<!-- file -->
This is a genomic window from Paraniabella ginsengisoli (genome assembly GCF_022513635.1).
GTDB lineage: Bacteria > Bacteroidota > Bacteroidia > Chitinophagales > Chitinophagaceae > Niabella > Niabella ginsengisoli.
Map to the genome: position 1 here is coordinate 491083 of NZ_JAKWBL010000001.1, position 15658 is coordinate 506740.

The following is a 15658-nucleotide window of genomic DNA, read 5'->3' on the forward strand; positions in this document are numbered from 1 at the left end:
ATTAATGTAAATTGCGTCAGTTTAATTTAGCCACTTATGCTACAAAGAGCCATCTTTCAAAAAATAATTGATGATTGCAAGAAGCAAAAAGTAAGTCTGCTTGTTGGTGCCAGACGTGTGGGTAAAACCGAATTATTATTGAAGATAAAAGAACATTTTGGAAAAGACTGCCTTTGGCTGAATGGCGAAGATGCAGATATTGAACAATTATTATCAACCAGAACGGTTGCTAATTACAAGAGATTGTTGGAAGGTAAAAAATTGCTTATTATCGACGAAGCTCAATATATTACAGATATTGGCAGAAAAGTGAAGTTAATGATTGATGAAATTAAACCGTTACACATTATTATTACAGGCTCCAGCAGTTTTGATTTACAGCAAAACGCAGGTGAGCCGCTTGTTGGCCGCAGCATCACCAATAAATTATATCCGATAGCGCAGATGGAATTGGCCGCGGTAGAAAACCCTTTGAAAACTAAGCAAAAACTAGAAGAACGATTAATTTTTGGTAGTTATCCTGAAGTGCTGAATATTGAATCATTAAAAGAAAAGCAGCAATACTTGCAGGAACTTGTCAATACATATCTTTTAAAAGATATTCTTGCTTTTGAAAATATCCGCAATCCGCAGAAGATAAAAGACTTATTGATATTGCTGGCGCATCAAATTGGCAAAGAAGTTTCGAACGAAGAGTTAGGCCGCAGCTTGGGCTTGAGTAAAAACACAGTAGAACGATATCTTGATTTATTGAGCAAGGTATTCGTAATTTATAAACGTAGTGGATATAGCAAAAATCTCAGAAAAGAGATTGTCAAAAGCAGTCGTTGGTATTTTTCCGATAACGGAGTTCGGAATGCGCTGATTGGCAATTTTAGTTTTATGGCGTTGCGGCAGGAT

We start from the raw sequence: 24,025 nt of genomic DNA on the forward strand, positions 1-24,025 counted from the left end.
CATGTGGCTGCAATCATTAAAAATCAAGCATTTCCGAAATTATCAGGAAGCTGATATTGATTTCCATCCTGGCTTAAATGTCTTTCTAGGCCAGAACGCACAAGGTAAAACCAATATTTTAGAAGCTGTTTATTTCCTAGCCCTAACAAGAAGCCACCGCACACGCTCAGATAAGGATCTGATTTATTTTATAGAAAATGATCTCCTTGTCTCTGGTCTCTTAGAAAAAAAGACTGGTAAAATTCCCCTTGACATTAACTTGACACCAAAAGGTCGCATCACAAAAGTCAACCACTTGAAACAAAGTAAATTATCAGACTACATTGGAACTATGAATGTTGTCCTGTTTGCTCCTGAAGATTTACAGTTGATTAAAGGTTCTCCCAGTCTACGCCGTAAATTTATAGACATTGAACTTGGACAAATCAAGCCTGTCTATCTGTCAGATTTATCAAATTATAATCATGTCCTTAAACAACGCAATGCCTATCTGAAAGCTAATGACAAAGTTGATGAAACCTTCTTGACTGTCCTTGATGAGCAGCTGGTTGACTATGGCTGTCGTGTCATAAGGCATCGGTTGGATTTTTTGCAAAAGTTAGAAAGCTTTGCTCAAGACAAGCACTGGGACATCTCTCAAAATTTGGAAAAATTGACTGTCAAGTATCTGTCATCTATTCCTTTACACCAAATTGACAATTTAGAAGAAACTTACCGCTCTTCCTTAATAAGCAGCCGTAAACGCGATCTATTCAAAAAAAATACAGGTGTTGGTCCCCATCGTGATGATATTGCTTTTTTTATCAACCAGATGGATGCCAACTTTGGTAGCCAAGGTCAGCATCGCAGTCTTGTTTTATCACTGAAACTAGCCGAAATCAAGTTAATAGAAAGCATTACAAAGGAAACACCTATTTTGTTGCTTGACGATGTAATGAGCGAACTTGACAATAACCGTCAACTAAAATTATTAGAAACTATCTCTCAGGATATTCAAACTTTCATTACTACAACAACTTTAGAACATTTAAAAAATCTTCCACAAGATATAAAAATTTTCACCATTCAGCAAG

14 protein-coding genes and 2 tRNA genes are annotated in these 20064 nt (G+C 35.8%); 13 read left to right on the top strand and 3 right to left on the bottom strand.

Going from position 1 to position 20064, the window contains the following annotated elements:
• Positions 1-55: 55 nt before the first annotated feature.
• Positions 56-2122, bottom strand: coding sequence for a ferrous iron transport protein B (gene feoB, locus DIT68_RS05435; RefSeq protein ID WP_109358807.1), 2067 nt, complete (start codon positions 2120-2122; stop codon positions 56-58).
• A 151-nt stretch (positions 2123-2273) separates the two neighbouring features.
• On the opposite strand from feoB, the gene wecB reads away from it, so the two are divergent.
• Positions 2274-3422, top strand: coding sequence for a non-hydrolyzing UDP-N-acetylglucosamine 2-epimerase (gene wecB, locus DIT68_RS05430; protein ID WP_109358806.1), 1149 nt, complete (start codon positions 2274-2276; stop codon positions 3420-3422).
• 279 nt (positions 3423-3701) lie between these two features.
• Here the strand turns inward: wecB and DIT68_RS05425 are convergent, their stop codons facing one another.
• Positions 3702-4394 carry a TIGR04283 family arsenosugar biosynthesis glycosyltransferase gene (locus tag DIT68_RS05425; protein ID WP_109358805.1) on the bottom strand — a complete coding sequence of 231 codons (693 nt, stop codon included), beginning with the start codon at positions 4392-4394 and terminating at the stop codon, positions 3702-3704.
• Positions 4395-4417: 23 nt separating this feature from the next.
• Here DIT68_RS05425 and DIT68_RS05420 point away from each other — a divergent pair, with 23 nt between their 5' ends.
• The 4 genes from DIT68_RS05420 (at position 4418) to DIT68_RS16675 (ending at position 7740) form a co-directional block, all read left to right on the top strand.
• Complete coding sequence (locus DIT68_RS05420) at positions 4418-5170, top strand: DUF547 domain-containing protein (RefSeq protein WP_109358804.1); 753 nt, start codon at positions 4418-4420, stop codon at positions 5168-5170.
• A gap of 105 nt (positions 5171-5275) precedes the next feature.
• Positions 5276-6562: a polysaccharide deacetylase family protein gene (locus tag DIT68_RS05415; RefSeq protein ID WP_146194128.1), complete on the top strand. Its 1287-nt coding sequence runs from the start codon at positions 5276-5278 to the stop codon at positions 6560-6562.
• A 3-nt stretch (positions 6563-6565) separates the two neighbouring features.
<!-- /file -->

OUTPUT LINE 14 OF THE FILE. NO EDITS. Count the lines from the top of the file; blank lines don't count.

• Positions 2274-3422, top strand: coding sequence for a non-hydrolyzing UDP-N-acetylglucosamine 2-epimerase (gene wecB, locus DIT68_RS05430; protein ID WP_109358806.1), 1149 nt, complete (start codon positions 2274-2276; stop codon positions 3420-3422).